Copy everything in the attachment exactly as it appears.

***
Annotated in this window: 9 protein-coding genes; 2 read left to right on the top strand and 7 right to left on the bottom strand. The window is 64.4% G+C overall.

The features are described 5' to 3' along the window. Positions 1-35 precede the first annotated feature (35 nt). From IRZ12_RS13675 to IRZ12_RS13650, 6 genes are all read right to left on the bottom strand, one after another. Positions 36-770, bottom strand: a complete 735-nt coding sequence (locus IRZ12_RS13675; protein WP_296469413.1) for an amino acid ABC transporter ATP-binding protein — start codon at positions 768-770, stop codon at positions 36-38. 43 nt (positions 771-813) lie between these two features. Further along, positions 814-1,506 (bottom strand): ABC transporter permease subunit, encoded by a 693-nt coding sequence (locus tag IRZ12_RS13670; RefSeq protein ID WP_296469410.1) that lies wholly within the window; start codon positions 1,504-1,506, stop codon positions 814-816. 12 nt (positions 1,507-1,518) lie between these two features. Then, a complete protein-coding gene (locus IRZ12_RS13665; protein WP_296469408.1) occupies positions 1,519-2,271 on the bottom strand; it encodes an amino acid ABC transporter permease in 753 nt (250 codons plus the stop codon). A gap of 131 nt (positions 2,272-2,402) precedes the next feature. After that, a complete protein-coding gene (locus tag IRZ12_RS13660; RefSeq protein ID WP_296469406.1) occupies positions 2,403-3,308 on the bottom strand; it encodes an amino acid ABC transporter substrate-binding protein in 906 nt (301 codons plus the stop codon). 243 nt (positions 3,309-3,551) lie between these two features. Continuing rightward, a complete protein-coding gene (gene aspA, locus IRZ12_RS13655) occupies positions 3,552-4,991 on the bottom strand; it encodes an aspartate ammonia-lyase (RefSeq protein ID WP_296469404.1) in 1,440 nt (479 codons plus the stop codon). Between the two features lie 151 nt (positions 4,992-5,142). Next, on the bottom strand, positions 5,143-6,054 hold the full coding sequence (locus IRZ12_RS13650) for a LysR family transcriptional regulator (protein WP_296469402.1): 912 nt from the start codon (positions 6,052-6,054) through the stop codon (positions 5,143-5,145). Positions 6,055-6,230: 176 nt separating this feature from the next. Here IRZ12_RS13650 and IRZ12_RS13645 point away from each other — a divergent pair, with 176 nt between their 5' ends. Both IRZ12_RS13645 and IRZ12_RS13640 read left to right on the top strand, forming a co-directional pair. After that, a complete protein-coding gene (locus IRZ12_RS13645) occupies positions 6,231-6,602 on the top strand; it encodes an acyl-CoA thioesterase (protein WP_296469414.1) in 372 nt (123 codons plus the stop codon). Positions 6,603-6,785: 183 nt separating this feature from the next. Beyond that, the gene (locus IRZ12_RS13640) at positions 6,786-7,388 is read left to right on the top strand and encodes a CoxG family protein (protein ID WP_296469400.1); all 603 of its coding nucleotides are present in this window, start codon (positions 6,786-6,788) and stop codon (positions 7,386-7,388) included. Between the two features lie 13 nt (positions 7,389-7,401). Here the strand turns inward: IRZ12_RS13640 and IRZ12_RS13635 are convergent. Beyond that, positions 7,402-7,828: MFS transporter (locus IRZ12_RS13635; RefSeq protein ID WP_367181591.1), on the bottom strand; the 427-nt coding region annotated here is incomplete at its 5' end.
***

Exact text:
Annotated in this window: 9 protein-coding genes; 2 read left to right on the top strand and 7 right to left on the bottom strand. The window is 64.4% G+C overall.

The features are described 5' to 3' along the window. Positions 1-35 precede the first annotated feature (35 nt). From IRZ12_RS13675 to IRZ12_RS13650, 6 genes are all read right to left on the bottom strand, one after another. Positions 36-770, bottom strand: a complete 735-nt coding sequence (locus IRZ12_RS13675; protein WP_296469413.1) for an amino acid ABC transporter ATP-binding protein — start codon at positions 768-770, stop codon at positions 36-38. 43 nt (positions 771-813) lie between these two features. Further along, positions 814-1,506 (bottom strand): ABC transporter permease subunit, encoded by a 693-nt coding sequence (locus tag IRZ12_RS13670; RefSeq protein ID WP_296469410.1) that lies wholly within the window; start codon positions 1,504-1,506, stop codon positions 814-816. 12 nt (positions 1,507-1,518) lie between these two features. Then, a complete protein-coding gene (locus IRZ12_RS13665; protein WP_296469408.1) occupies positions 1,519-2,271 on the bottom strand; it encodes an amino acid ABC transporter permease in 753 nt (250 codons plus the stop codon). A gap of 131 nt (positions 2,272-2,402) precedes the next feature. After that, a complete protein-coding gene (locus tag IRZ12_RS13660; RefSeq protein ID WP_296469406.1) occupies positions 2,403-3,308 on the bottom strand; it encodes an amino acid ABC transporter substrate-binding protein in 906 nt (301 codons plus the stop codon). 243 nt (positions 3,309-3,551) lie between these two features. Continuing rightward, a complete protein-coding gene (gene aspA, locus IRZ12_RS13655) occupies positions 3,552-4,991 on the bottom strand; it encodes an aspartate ammonia-lyase (RefSeq protein ID WP_296469404.1) in 1,440 nt (479 codons plus the stop codon). Between the two features lie 151 nt (positions 4,992-5,142). Next, on the bottom strand, positions 5,143-6,054 hold the full coding sequence (locus IRZ12_RS13650) for a LysR family transcriptional regulator (protein WP_296469402.1): 912 nt from the start codon (positions 6,052-6,054) through the stop codon (positions 5,143-5,145). Positions 6,055-6,230: 176 nt separating this feature from the next. Here IRZ12_RS13650 and IRZ12_RS13645 point away from each other — a divergent pair, with 176 nt between their 5' ends. Both IRZ12_RS13645 and IRZ12_RS13640 read left to right on the top strand, forming a co-directional pair. After that, a complete protein-coding gene (locus IRZ12_RS13645) occupies positions 6,231-6,602 on the top strand; it encodes an acyl-CoA thioesterase (protein WP_296469414.1) in 372 nt (123 codons plus the stop codon). Positions 6,603-6,785: 183 nt separating this feature from the next. Beyond that, the gene (locus IRZ12_RS13640) at positions 6,786-7,388 is read left to right on the top strand and encodes a CoxG family protein (protein ID WP_296469400.1); all 603 of its coding nucleotides are present in this window, start codon (positions 6,786-6,788) and stop codon (positions 7,386-7,388) included. Between the two features lie 13 nt (positions 7,389-7,401). Here the strand turns inward: IRZ12_RS13640 and IRZ12_RS13635 are convergent. Beyond that, positions 7,402-7,828: MFS transporter (locus IRZ12_RS13635; RefSeq protein ID WP_367181591.1), on the bottom strand; the 427-nt coding region annotated here is incomplete at its 5' end.